Let me try to explain…

Being by yourself can be lovely, when the sun is shining and there isn't too much wind.

Being by yourself can be great, if the sun is shining and there isn’t too much wind.

Several readers have written their reactions to my post about Ricky.  And in answering them, I have sifted through my brain and realize that I neglected stressing some important points in my account of the hideous homicide, the main point being why I wrote about it at all.

I let myself get somewhat carried away by the grisly details (like every reporter currently working in Venice, evidently — the newspapers have surrendered entire pages to this epic). That was wrong.

The reason I did this was because (A) like almost everybody, I’m fascinated in a repulsive way by stories like this, but (B) more to the point, I reacted to him as somebody I sort of know.

Venice is a village, as I often point out, and you get caught up in dramatic stories involving people you know, or (more often) to people known by people you know.  Ricky is only ten years younger than Lino, and his family home was a few doors down from where Lino lived. They’d see each other here and there, and while he was obviously somewhat unbalanced even when young, Ricky was just part — obviously a somewhat unusual part — of the neighborhood.

Lino says Ricky had a generous streak (the Mestre neighbors keep repeating how he always tried to do things for people).  Lino remembers one day he was slaving away in his boat, trying to get the outboard motor to start.  Ricky stops and says “Hey, I’ve got a motor inside.  Come get it, you can borrow it.  You can have it.”  Lino didn’t take the motor, but he remembers the offer.

The story continues to unfold, producing more terrifying details, but I’m not going to repeat them because what it is is sad sad sad.  I didn’t make that clear.  He was born crazy, and he has spent his life either struggling against his craziness or sometimes giving in.  This is not an excuse, but everyone quoted in these endless articles talks about what a solitary person he was. He was “tremendously alone,” as one person put it; he didn’t have anybody watching out for him. Whether or not you’re taking your meds, loneliness is a killer.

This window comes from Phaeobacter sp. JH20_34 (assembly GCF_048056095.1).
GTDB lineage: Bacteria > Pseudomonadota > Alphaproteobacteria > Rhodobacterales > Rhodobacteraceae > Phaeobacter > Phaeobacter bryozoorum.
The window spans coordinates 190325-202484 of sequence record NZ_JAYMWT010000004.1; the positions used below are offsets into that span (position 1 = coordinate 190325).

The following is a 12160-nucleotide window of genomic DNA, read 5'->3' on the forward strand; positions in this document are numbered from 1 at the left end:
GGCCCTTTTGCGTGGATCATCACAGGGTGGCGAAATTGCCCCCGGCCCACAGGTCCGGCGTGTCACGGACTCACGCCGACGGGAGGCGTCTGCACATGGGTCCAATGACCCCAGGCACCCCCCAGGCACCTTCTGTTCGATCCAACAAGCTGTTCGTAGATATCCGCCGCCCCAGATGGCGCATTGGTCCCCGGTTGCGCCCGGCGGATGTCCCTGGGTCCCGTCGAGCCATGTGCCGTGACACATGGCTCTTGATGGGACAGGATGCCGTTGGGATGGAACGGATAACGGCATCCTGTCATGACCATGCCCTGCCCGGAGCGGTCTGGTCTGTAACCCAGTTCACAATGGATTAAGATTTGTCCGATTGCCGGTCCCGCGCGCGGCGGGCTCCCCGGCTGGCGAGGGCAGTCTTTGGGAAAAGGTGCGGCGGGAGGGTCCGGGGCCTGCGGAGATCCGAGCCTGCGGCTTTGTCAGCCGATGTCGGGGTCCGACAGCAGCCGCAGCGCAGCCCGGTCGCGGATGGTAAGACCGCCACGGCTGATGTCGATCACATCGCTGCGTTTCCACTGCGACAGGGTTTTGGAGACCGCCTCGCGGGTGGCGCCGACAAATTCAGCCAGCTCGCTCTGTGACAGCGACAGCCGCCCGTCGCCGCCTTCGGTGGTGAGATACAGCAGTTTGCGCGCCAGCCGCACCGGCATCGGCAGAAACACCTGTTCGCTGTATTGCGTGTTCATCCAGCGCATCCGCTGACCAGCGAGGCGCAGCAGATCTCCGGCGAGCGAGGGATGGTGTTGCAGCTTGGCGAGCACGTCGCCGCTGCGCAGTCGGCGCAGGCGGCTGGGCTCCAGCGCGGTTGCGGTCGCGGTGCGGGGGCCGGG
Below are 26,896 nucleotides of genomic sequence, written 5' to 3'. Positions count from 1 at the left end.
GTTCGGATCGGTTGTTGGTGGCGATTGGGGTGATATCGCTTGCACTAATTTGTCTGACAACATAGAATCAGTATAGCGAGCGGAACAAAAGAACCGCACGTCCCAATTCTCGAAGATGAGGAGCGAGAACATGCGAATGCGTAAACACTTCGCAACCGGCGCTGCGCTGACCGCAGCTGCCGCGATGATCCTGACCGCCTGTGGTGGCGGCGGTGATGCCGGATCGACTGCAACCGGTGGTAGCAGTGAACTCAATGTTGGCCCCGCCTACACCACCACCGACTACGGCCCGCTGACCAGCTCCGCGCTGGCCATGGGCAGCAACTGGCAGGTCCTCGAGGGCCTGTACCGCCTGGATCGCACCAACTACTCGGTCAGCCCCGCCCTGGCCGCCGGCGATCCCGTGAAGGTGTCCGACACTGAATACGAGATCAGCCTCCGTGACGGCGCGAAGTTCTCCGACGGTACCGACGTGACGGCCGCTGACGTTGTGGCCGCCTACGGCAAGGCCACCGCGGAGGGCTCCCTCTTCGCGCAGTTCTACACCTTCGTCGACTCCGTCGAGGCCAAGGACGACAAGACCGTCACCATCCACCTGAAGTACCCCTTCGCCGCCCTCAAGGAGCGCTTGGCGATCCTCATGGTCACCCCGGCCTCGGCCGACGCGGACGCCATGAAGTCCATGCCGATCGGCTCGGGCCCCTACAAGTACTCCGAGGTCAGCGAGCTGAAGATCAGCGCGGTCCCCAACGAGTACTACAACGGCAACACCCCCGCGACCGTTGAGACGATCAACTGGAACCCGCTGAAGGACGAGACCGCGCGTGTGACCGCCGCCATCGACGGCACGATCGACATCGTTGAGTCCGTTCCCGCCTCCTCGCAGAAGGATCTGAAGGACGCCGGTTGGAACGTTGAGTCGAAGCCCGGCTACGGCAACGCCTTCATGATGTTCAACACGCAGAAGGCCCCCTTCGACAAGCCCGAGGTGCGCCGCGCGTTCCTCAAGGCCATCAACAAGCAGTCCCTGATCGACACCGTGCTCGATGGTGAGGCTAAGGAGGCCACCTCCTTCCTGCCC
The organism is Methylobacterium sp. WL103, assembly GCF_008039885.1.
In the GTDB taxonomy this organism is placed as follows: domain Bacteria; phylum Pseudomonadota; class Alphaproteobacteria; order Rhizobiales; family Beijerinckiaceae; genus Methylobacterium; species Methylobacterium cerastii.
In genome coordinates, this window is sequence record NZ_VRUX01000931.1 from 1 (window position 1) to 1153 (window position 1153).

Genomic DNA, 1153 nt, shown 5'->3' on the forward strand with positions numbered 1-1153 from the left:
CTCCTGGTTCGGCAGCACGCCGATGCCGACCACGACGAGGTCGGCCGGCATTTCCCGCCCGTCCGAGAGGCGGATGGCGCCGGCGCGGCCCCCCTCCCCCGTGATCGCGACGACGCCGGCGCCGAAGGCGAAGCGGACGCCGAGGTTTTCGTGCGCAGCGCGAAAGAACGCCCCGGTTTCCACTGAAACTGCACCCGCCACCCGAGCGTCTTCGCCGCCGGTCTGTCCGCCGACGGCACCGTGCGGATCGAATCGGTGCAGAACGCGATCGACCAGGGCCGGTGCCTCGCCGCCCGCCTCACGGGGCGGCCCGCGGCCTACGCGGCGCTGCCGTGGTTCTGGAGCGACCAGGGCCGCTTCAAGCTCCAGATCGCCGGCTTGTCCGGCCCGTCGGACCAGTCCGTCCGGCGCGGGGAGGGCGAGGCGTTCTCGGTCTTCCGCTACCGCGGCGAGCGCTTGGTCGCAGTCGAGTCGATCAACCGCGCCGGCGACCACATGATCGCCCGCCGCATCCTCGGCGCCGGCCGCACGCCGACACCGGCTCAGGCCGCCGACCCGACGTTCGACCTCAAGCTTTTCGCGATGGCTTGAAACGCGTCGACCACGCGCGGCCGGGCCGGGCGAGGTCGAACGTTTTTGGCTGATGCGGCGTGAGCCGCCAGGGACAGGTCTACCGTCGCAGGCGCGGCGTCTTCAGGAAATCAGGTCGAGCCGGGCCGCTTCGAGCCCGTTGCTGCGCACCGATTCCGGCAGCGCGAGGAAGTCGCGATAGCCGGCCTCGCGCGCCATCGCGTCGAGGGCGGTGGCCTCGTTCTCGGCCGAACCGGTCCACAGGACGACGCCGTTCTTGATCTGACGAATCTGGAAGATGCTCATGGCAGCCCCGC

No more about Ricky from me, unless it’s something we all need to know.  Of course I feel bad for the woman and her family, but I also feel bad for uno dei nostri — one of ours.

IMG_1004.JPG alone



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  1. Steve Rauworth says:

    Of course you need to keep your readership in mind, but I don’t think you need to apologize. It happened, you gave a direct, refreshingly non-accusatory account, and I for one liked it.

  2. Janet Rant says:

    I love all your writing, and found your piece about Ricky sympathetic and personal.

  3. Rosalind says:

    That story is one I very definitely skimmed over when I checked Il Gazzettino on my smartphone recently (not difficult since reading in Italian requires more concentration than English).

    I often feel like Vianello in the Donna Leon books who seems to be a compulsive reader and then always regrets it! But it is useful practice and, together with your excellent blog, allows me to keep up with what is happening in Venice.

  4. John Flint says:

    Homo sum; nihil humani a me alienum puto (I am a human being, and deem nothing that relates to humanity foreign to my feelings), wrote Terence, the Roman dramatist, and no doubt this is echoed by many journalists. Perhaps we could rephrase the quote to read “Venice is part of me, and nothing that relates to Venice ..

    I think many of us will admit to a frisson of fascination with horror tales – it sells newspapers, books, and movies, after all. What this means about the human psyche, I don’t know. Could it even be part of a search for meaning?

    Anyway, like many of your readers, I so appreciate being kept up with Venice in such a brilliant way. It’s as if we were there.